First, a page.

Midnight at the Electric by Jodi Lynn Anderson was recommended to me by a book website that tends to list books by genre and as the "10 best books of the Summer" or the "25 most underrated books of the year" and all the hyperbole that follows such headlines. Sometimes they're right on the money, and sometimes they're a waste of time, but this particular time, I found several books that sounded right up my alley, so I put them on hold at the library. Midnight at the Electric turned out to be a hidden gem, with a page-turner of a plot and lots of fascinating epistolary stories told via generations of women. Anderson's prose is poetic without being pedantic, and her plot never drags. Here is the blurb:
New York Times bestselling author Jodi Lynn Anderson's epic tale—told through three unforgettable points of view—is a masterful exploration of how love, determination, and hope can change a person's fate.
Kansas, 2065: Adri has been handpicked to live on Mars. But weeks before launch, she discovers the journal of a girl who lived in her house more than a hundred years ago and is immediately drawn into the mystery surrounding her fate.
Oklahoma, 1934: Amid the fear and uncertainty of the Dust Bowl, Catherine’s family’s situation is growing dire. She must find the courage to sacrifice everything she loves in order to save the one person she loves most.
England, 1919: In the recovery following World War I, Lenore tries to come to terms with her grief for her brother, a fallen British soldier, and plans to sail to America. But can she make it that far?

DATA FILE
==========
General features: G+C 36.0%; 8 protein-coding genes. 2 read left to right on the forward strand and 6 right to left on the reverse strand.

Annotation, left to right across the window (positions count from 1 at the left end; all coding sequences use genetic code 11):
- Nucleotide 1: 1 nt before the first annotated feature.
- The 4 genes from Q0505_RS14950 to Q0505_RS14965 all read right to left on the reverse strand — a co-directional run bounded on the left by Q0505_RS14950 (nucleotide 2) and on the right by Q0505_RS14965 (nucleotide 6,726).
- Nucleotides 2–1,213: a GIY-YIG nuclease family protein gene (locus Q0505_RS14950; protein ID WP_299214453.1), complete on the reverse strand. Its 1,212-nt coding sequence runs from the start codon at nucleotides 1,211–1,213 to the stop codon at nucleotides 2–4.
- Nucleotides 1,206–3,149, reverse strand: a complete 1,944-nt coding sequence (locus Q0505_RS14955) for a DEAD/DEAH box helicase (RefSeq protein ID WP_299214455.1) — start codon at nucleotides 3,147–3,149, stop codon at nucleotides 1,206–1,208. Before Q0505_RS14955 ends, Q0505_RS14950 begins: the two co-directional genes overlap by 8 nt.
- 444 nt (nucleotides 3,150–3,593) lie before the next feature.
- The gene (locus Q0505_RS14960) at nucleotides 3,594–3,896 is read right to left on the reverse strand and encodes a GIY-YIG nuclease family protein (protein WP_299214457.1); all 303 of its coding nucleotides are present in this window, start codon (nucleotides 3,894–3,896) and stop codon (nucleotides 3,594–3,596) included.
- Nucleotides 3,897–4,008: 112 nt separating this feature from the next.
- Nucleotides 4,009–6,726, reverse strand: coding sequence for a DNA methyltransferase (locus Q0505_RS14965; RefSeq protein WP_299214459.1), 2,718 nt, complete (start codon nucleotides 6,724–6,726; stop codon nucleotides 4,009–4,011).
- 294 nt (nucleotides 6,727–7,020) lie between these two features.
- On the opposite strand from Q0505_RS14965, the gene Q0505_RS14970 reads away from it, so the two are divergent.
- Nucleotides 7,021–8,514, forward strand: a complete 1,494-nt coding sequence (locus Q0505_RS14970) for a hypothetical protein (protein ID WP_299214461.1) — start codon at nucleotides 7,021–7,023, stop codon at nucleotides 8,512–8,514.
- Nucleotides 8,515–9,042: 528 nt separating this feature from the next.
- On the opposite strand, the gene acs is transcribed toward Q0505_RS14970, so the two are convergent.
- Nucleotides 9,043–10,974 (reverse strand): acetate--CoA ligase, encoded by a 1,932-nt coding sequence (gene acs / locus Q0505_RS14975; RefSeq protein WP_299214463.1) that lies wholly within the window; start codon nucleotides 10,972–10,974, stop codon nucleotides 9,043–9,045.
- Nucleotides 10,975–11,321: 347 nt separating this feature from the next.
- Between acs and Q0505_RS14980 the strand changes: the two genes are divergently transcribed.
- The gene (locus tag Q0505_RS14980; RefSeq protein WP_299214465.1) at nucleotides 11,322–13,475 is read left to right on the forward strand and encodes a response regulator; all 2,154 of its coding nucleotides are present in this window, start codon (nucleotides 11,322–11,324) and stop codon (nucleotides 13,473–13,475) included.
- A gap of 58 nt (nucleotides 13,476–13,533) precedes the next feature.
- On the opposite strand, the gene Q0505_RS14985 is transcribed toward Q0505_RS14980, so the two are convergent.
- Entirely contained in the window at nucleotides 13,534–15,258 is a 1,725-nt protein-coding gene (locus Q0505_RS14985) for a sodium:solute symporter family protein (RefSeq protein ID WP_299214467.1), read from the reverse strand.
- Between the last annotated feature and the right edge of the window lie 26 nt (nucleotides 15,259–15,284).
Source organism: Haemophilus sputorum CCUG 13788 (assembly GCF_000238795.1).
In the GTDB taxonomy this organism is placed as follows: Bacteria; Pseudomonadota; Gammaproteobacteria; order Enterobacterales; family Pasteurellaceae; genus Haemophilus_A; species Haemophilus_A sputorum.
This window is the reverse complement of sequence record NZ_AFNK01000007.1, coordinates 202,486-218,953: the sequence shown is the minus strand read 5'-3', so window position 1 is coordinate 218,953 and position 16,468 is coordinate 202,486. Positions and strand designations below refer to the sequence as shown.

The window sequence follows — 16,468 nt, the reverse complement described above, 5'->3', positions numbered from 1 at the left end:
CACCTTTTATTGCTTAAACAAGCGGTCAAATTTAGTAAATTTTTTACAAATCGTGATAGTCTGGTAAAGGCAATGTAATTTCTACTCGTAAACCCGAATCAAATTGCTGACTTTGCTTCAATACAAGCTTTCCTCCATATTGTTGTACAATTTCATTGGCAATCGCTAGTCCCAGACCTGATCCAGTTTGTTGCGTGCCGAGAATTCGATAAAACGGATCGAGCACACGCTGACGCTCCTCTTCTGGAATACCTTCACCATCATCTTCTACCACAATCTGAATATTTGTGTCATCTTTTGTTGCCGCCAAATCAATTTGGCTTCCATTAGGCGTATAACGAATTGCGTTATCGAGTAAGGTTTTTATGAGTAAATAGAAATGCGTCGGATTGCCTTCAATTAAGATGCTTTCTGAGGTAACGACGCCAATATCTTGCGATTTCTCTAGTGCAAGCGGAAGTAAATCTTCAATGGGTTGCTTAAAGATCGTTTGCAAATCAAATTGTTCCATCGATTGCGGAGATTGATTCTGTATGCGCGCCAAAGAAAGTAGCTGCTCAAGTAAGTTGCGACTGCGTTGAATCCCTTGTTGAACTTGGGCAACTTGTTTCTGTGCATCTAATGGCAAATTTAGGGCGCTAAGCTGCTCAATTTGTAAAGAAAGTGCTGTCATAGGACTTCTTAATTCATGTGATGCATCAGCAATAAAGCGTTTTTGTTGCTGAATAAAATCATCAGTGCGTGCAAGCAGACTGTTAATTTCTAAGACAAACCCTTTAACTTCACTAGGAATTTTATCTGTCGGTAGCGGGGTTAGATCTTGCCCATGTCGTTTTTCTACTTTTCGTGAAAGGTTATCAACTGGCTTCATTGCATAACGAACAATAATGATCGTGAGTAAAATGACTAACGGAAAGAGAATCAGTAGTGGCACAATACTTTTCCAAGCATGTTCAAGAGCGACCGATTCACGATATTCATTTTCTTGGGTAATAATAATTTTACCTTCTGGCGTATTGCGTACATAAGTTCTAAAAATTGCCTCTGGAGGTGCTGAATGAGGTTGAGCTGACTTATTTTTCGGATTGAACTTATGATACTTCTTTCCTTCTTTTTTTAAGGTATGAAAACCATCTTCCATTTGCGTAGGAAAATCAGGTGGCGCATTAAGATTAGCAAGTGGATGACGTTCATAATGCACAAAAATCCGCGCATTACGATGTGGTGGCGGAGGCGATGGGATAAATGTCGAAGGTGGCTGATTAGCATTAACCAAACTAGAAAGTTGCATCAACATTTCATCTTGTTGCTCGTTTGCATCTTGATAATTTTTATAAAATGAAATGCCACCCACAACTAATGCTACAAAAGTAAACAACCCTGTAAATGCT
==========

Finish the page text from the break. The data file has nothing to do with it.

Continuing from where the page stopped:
While their stories span thousands of miles and multiple generations, Lenore, Catherine, and Adri’s fates are entwined in ways both heartbreaking and hopeful. In Jodi Lynn Anderson’s signature haunting, lyrical prose, human connections spark spellbindingly to life, and a bright light shines on the small but crucial moments that determine one’s fate.
You could say that human history features two types of people: those who stay and those who leave. Anderson's…moody, mesmerizing novel, an unusual hybrid of science fiction and historical fiction, is devoted to the restless souls who want to get the heck out…It's hard to forget Catherine's parched Dust Bowl farm, where even the morning toast and eggs are coated with grit, and fans of futuristic fiction will be drawn to Anderson's vision of flooded cities, space travel and inventions like the KitchenLite, used to print edible eggs and bacon.

The New York Times Book Review - Catherine Hong
I was drawn to Adri, the character who is the least like me as a person, as she's distant, closed off and, as she puts it, not a nice person, a loner by choice. Yet once she develops a relationship with 107 year old Lily, who is losing her memories to dementia, you can almost feel her heart start to expand. Once she begins reading Catherine and Lenore's letters, her world opens even more, and peeking into these intimate moments in history is like watching Downton Abbey, you know you will never actually meet people like this, but their stories and their lives are riveting nonetheless. The science fiction/historical fiction hybrid is surprisingly suspenseful and rich with detail. Anderson is obviously an accomplished writer. This novel deserves an A, and I'd recommend it to anyone who likes generational stories and science fiction with heart.